Courtney is a 7th grader in Middle School. As part of her Bat Mitzvah project, she was a volunteer mentor in the White Plains Reading Buddies After School (RBAS) program at a local Elementary School during the 2011-2012 school year. Every Thursday, from December through May, Courtney and her friend, could be found in the small media room of the library, working with their students, Quinay and Erica. For a full hour each week, homework was completed, stories were read, laughter was shared and friendships were formed.
Last week, we enjoyed our end-of-year celebration of RBAS during which the students and mentors were informed that, as a result of budget cuts, RBAS might not be continued in White Plains next year. Courtney was shocked; she decided she needed to do something. She approached the Executive Director of the program to find out what was needed, and upon learning the sum, without hesitation she offered what she could, her Bat Mitzvah money, because as she said, “I don’t need it.” As soon as she got home from the celebration, she sent the email below to her friends asking for their support in saving RBAS:
From ThE dEsK oF:
CoUrTnEy :) :) :) :) :) :) :) :) :) :)
Courtney and Quinay celebrating Quinay’s completion of Reading Buddies After School , May 10, 2012.
Recently the program where I volunteer has been told they will not receive their funding next year from the state. Without this money they will not be able to continue. I work after school through the JCY of Westchester at ……… at RBAS, Reading Buddies After School, I tutor kids with my friend. We each tutor girls and we love helping them. They are both lovely people. They have trouble in school though. Their families do not have the funds to hire a private tutor nor the time to tutor them themselves. Their parents often work all day. New York State is currently sitting on the money that the program needs. Without the program these kids have no means of receiving after school help. The State had a certain amount of money that they spend on after school programs, however a lot of that money had been transferred leaving very little money for after school programs. As I am only a seventh Grader, I do provide her with more help than I realized. Please help us. The only way they will get their funding back is if enough phone calls, emails or letters are sent to state senators, governors or national senators, otherwise the program will remain on limbo. Again, please take a few minutes out of your day to make this call and forward this to others.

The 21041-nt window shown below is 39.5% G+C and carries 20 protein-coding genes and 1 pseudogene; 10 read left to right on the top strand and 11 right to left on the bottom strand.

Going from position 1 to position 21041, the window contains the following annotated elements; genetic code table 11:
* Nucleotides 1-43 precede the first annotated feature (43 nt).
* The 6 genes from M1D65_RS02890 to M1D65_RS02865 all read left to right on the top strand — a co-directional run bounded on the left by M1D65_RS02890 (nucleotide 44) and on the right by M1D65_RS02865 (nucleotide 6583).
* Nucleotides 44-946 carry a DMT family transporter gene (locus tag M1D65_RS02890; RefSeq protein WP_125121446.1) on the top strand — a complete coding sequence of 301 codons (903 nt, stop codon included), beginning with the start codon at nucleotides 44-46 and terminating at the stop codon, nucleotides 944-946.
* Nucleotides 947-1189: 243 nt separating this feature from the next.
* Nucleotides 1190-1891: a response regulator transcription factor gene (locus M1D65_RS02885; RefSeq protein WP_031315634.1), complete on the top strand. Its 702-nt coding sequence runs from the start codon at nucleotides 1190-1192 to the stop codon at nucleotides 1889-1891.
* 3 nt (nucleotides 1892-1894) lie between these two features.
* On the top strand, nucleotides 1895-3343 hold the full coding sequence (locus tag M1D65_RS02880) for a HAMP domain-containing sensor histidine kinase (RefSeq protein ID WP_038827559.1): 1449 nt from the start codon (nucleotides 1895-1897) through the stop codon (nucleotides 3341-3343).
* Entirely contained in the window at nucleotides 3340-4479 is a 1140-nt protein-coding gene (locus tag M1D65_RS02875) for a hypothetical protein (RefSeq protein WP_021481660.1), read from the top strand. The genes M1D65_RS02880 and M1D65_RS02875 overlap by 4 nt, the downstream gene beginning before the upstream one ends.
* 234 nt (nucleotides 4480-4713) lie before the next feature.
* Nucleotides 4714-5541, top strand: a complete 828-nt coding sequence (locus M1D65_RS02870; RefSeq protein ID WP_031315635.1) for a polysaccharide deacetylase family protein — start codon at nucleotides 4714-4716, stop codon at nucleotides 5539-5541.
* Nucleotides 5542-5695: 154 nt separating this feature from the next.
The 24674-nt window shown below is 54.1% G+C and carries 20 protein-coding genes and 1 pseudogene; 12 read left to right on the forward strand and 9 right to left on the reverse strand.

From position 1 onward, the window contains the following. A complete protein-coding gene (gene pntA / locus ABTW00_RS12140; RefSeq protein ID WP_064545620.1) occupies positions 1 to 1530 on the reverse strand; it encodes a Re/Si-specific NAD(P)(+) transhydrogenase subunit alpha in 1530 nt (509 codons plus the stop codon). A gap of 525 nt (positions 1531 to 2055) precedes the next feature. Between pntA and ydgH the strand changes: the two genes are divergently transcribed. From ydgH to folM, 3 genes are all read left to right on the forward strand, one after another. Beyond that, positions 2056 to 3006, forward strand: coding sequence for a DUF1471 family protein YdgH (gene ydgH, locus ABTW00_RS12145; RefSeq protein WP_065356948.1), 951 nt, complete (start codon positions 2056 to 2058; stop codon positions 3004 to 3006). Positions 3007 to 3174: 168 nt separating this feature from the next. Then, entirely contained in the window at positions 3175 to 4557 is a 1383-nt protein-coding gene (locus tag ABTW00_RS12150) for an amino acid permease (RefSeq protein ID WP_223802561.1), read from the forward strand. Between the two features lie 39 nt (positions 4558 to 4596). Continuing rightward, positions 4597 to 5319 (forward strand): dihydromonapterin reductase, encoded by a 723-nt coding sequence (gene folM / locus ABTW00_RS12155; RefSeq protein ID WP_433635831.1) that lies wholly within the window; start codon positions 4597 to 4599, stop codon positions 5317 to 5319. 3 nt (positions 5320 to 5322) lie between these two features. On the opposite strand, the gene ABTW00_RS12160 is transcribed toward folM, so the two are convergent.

How much of that Bat Mitzvah money is needed is for Courtney and her family to decide, but her commitment, on the spot, to support the program she believes in, with whatever she has, stopped me in my tracks. It echoed for me the answer to a question asked a long time ago, “If not us, who? If not now, when?”
You probably understand how important these early learning years are to Quinay, Erica and those like them; their afternoons will soon be spent in afterschool jobs to help relieve their families’ financial stress. If these young people are to build the academic foundations that can help them through their lives, their future is now. Won’t you join Courtney in her commitment to maintain these programs? Make the call; write the letter. You don’t need to give all your Bat Mitzvah money – but every little bit helps.
To find out more about RBAS or any of JCY-Westchester Community Partners’ other intergenerational Literacy Programs, please contact Randee Ginsberg, Recruiting & Public Relations Manager, at (914) 423-5009 or visit us at www.jcy-wcp.com.